12 March 2007

Bring it on back

There are two things I have noticed here in Italy that would probably be a good practice in the United States, both deal with when you go shopping at grocery stores. If you want a bag to carry your groceries home you will pay an extra 5 centesimi per bag and then you must bag the groceries yourself. This practice encourages people to re-use bags as well as bring their own rolling cart or canvas bag. It is a common sight to see older ladies pulling their little cart along the streets in the morning after collecting their groceries for the day.

To use a grocery cart at the big stores you have to deposit either a 1 or 2 Euro coin. The carts are held together by short chains which require you to insert the coin to release the chain. To get your coin back you have to return the cart and reinsert the chain, and then coin pops back out. This insures that there are not carts left out amongst cars by lazy shoppers or along the side of the road.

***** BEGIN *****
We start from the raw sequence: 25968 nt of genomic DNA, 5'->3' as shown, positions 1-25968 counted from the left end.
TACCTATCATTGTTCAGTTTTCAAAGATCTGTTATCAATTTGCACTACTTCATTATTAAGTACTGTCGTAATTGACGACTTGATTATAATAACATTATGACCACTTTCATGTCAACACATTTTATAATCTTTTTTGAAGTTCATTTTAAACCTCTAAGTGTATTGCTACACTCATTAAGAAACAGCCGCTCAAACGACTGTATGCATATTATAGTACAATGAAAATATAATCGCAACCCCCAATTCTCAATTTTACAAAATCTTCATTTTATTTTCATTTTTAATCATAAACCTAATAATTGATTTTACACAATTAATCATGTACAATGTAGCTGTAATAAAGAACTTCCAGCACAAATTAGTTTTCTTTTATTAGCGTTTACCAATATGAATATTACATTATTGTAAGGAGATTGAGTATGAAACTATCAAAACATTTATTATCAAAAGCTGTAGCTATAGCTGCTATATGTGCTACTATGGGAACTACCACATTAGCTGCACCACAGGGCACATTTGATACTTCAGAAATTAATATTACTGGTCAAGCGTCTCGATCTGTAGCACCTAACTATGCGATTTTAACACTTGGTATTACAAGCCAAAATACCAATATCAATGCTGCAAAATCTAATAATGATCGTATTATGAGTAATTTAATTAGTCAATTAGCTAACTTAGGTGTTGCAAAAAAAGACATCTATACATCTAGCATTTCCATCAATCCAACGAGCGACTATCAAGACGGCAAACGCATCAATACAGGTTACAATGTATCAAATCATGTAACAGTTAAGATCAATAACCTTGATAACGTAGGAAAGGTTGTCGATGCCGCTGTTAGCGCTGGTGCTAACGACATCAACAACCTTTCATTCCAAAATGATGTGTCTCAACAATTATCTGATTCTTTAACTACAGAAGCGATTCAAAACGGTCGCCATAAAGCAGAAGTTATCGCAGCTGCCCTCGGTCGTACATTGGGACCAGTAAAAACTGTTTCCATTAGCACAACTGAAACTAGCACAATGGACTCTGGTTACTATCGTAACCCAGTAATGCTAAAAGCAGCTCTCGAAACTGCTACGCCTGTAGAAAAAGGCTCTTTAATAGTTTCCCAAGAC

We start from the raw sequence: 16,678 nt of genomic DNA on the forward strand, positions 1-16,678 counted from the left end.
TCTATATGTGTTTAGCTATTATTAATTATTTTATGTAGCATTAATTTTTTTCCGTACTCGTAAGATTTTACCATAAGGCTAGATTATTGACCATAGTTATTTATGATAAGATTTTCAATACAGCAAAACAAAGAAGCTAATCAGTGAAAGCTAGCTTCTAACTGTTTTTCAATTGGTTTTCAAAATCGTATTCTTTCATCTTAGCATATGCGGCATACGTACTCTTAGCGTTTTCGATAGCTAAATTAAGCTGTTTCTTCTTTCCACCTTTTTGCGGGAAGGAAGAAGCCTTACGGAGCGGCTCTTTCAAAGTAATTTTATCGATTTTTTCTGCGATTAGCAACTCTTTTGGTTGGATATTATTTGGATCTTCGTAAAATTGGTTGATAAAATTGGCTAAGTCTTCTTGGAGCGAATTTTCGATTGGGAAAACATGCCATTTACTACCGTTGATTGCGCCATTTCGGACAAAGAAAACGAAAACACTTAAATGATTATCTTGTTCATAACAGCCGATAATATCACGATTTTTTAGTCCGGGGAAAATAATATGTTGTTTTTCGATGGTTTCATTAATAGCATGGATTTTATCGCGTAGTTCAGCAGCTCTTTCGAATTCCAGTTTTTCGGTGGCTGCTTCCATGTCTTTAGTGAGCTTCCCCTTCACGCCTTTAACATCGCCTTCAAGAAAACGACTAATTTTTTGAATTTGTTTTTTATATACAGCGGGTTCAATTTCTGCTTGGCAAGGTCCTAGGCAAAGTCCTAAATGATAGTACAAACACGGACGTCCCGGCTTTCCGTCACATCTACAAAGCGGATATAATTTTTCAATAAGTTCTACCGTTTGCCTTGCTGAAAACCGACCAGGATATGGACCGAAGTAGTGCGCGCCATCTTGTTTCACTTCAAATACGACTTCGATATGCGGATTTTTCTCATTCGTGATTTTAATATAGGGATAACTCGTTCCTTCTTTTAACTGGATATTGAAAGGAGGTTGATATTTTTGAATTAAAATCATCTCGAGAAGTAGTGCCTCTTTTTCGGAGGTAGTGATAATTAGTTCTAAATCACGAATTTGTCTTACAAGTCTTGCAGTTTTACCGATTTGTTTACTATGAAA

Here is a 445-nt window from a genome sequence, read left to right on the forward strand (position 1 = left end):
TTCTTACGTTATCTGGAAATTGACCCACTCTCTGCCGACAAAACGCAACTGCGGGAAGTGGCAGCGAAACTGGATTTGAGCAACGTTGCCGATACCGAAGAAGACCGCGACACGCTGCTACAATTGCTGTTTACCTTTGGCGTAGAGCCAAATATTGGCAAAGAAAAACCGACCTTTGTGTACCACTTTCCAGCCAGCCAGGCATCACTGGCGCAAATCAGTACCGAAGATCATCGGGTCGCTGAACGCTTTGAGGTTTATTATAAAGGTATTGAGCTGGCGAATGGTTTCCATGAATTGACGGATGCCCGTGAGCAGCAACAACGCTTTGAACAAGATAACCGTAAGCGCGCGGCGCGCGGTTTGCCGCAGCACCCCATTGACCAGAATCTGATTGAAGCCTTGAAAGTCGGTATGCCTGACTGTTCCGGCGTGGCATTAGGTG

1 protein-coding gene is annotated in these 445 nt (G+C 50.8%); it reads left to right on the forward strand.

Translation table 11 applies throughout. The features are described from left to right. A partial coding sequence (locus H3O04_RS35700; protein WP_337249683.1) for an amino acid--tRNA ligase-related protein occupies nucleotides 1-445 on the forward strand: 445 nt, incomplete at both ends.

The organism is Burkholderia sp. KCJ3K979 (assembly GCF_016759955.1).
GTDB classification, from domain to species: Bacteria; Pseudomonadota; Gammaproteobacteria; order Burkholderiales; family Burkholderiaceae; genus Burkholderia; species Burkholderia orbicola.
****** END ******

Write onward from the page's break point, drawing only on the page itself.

Anonymous said...

Bryan, I agree about the shopping carts but since the largest coin people could use in the US is a quarter, too many people would be willing to just lose it than walk the cart back. Maybe the new silver dollar could find a purpose.

Anonymous said...

Typically in the U.S. the coin operated shopping carts are not so much to ensure that the carts are put in their proper place but rather so that they are not stolen.

Bryan said...

I have never seen these in the US but I still think even at $.25 fewer would be out amongst the cars banging into doors. Plus I imagine store clerks would be a lot more willing to collect carts in the lots if they picked up extra change doing so.

Anonymous said...

It's not a problem for me when you go shopping in many countries in Europe for example in France,Germany,Spain and so on,you must bring your own bag because the shops don't give wrapping bags for your groceries or you must buy a bag to put your groceries